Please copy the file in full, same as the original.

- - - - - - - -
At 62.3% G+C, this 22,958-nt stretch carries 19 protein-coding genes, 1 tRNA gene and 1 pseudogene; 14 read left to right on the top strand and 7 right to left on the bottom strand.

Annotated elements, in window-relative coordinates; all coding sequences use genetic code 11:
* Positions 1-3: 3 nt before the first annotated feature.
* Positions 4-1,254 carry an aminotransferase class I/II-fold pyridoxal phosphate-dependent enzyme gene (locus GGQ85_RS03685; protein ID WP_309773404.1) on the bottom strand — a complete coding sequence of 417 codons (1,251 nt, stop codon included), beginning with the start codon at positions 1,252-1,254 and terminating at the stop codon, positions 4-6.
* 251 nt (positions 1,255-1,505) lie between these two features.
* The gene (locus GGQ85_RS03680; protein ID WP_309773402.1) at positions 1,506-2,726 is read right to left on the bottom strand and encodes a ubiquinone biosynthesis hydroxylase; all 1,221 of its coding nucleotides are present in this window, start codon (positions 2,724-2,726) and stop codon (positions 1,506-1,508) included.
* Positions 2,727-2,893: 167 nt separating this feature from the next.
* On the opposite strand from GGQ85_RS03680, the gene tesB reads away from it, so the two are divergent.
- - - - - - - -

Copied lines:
At 62.3% G+C, this 22,958-nt stretch carries 19 protein-coding genes, 1 tRNA gene and 1 pseudogene; 14 read left to right on the top strand and 7 right to left on the bottom strand.

Annotated elements, in window-relative coordinates; all coding sequences use genetic code 11:
* Positions 1-3: 3 nt before the first annotated feature.
* Positions 4-1,254 carry an aminotransferase class I/II-fold pyridoxal phosphate-dependent enzyme gene (locus GGQ85_RS03685; protein ID WP_309773404.1) on the bottom strand — a complete coding sequence of 417 codons (1,251 nt, stop codon included), beginning with the start codon at positions 1,252-1,254 and terminating at the stop codon, positions 4-6.
* 251 nt (positions 1,255-1,505) lie between these two features.
* The gene (locus GGQ85_RS03680; protein ID WP_309773402.1) at positions 1,506-2,726 is read right to left on the bottom strand and encodes a ubiquinone biosynthesis hydroxylase; all 1,221 of its coding nucleotides are present in this window, start codon (positions 2,724-2,726) and stop codon (positions 1,506-1,508) included.
* Positions 2,727-2,893: 167 nt separating this feature from the next.
* On the opposite strand from GGQ85_RS03680, the gene tesB reads away from it, so the two are divergent.